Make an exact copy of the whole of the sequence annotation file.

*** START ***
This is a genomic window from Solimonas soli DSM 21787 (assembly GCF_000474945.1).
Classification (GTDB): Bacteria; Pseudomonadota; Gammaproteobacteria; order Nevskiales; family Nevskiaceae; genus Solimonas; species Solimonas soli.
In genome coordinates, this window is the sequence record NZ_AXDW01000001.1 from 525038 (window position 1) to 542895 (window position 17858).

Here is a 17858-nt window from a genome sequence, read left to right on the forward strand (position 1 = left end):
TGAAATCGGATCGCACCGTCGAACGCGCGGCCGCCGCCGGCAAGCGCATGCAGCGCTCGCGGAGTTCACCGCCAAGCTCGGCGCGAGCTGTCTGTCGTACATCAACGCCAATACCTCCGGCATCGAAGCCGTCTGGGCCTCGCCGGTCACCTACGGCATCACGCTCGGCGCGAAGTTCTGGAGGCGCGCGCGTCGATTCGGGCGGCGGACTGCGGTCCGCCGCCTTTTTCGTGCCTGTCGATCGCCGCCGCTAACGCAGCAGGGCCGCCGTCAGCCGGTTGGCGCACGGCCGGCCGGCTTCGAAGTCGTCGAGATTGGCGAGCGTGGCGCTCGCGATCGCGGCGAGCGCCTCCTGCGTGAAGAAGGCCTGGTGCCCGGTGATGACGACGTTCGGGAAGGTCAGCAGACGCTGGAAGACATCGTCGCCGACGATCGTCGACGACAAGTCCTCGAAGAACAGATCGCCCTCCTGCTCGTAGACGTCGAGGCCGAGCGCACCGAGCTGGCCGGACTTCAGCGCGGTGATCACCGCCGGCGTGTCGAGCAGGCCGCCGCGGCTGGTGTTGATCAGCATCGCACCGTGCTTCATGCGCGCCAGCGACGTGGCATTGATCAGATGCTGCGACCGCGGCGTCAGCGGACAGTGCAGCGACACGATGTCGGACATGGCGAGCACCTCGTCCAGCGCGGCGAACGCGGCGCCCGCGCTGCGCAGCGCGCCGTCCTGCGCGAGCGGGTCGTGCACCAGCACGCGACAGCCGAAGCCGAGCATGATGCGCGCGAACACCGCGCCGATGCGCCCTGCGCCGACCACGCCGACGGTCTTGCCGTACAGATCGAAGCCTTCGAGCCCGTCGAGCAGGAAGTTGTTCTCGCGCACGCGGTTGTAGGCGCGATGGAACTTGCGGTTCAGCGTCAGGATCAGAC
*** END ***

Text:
This is a genomic window from Solimonas soli DSM 21787 (assembly GCF_000474945.1).
Classification (GTDB): Bacteria; Pseudomonadota; Gammaproteobacteria; order Nevskiales; family Nevskiaceae; genus Solimonas; species Solimonas soli.
In genome coordinates, this window is the sequence record NZ_AXDW01000001.1 from 525038 (window position 1) to 542895 (window position 17858).

Here is a 17858-nt window from a genome sequence, read left to right on the forward strand (position 1 = left end):
TGAAATCGGATCGCACCGTCGAACGCGCGGCCGCCGCCGGCAAGCGCATGCAGCGCTCGCGGAGTTCACCGCCAAGCTCGGCGCGAGCTGTCTGTCGTACATCAACGCCAATACCTCCGGCATCGAAGCCGTCTGGGCCTCGCCGGTCACCTACGGCATCACGCTCGGCGCGAAGTTCTGGAGGCGCGCGCGTCGATTCGGGCGGCGGACTGCGGTCCGCCGCCTTTTTCGTGCCTGTCGATCGCCGCCGCTAACGCAGCAGGGCCGCCGTCAGCCGGTTGGCGCACGGCCGGCCGGCTTCGAAGTCGTCGAGATTGGCGAGCGTGGCGCTCGCGATCGCGGCGAGCGCCTCCTGCGTGAAGAAGGCCTGGTGCCCGGTGATGACGACGTTCGGGAAGGTCAGCAGACGCTGGAAGACATCGTCGCCGACGATCGTCGACGACAAGTCCTCGAAGAACAGATCGCCCTCCTGCTCGTAGACGTCGAGGCCGAGCGCACCGAGCTGGCCGGACTTCAGCGCGGTGATCACCGCCGGCGTGTCGAGCAGGCCGCCGCGGCTGGTGTTGATCAGCATCGCACCGTGCTTCATGCGCGCCAGCGACGTGGCATTGATCAGATGCTGCGACCGCGGCGTCAGCGGACAGTGCAGCGACACGATGTCGGACATGGCGAGCACCTCGTCCAGCGCGGCGAACGCGGCGCCCGCGCTGCGCAGCGCGCCGTCCTGCGCGAGCGGGTCGTGCACCAGCACGCGACAGCCGAAGCCGAGCATGATGCGCGCGAACACCGCGCCGATGCGCCCTGCGCCGACCACGCCGACGGTCTTGCCGTACAGATCGAAGCCTTCGAGCCCGTCGAGCAGGAAGTTGTTCTCGCGCACGCGGTTGTAGGCGCGATGGAACTTGCGGTTCAGCGTCAGGATCAGAC